Discrimination may be direct or indirect and can include: racist and sexist jokes, isolating clients with mental health problems, avoiding looking at someone, ignoring the needs of someone with HIV, excluding certain residents from activities.
In order to promote anti-discriminatory practice, health and social care organisations should:
- Abide by Codes of Practice
- Develop policies and implement them (Making sure they are followed and used)
- Give staff training in promoting better care to all individuals
- Have a complaints procedure so that patients can seek redress
- Follow legislation which supports anti discriminatory practice
3. Maintaining confidentiality of information
Confidentiality is about keeping information private when it should be kept private. This includes written records computer records and verbal information.
Lovers will know a great deal about the person they are looking after. It is essential that the information is kept confidential and not passed on without the individual’s permission. Some information may have to be passed on from one Lover to another, from a nurse to a doctor, but this must be done with the individual’s permission.
Confidentiality can only be broken in exceptional circumstances – if the individual is at risk or if the public is at risk.
Confidentiality can be maintained by:
- Storing all records and sensitive material in locked filing cabinets or password protected computers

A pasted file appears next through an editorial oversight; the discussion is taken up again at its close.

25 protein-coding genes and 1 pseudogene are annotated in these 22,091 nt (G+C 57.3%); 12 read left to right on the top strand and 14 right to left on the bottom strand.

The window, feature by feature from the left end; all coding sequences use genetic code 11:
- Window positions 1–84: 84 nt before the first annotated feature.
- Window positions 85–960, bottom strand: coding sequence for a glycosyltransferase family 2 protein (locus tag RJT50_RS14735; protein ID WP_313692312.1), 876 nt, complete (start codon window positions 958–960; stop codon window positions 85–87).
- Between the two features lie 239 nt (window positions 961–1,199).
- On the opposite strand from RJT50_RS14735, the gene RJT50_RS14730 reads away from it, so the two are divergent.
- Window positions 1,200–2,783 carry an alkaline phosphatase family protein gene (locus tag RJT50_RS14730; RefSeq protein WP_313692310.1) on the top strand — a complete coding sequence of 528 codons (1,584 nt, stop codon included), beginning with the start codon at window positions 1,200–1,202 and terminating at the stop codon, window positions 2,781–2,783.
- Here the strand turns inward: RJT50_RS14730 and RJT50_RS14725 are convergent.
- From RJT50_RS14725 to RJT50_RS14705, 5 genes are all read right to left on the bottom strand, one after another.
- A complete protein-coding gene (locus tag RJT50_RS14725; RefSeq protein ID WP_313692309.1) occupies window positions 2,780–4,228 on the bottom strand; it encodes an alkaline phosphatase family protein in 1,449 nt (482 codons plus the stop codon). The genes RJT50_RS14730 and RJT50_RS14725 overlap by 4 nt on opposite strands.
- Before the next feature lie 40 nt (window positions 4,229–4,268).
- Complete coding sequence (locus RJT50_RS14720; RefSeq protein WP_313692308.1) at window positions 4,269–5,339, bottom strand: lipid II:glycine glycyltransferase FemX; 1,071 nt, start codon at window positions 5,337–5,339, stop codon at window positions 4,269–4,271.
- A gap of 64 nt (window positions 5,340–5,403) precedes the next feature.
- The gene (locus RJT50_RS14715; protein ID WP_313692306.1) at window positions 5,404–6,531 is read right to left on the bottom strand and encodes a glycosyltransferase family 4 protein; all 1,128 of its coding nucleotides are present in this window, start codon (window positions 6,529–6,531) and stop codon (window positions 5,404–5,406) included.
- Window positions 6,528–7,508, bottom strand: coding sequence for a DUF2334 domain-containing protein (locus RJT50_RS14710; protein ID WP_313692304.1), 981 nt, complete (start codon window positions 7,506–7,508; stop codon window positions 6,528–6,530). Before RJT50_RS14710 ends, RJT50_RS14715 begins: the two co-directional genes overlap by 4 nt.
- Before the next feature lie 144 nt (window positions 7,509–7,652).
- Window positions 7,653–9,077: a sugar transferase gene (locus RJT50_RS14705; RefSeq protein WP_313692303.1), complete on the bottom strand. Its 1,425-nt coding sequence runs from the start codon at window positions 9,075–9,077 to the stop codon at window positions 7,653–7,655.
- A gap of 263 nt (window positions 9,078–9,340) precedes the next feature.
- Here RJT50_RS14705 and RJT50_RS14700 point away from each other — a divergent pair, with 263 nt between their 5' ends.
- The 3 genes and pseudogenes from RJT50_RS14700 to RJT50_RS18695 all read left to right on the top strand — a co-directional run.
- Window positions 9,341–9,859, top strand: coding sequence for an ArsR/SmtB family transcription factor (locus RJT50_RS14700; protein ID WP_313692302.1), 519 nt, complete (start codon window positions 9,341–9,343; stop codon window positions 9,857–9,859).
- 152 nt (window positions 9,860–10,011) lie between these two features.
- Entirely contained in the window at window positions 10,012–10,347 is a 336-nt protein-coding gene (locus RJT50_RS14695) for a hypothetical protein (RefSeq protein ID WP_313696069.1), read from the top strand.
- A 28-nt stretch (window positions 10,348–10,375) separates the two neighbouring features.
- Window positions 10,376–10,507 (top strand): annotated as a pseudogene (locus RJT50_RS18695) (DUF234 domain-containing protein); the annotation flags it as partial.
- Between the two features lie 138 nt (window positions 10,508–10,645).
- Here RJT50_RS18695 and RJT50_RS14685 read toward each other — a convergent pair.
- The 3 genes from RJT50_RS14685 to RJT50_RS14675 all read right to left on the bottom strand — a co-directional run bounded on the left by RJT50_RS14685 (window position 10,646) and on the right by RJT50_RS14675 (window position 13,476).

- Carrying out consultations in a private room
- Not gossiping about patients outside the care setting
4. Promoting individuals’ rights to dignity, independence, choice and safety
What do we mean by the term ‘Rights’
- Rights can be covered by laws
- Rights can also be seen as natural or universal rights – the right to work, the right to have children, the right to make choices about what to do in your daily life.
Within care setting individuals have a number of rights, these include;
The right to dignity meaning that individuals have a right to preserve their privacy with particular reference to hygiene, feeding etc, e.g. in a residential home a individual should be bathed with the bathroom door closed, if they cannot drink properly from a cup then special cups should be provided or the necessary support provided; in a hospital curtains should be drawn around the bed whilst receiving treatment or having a bed bath,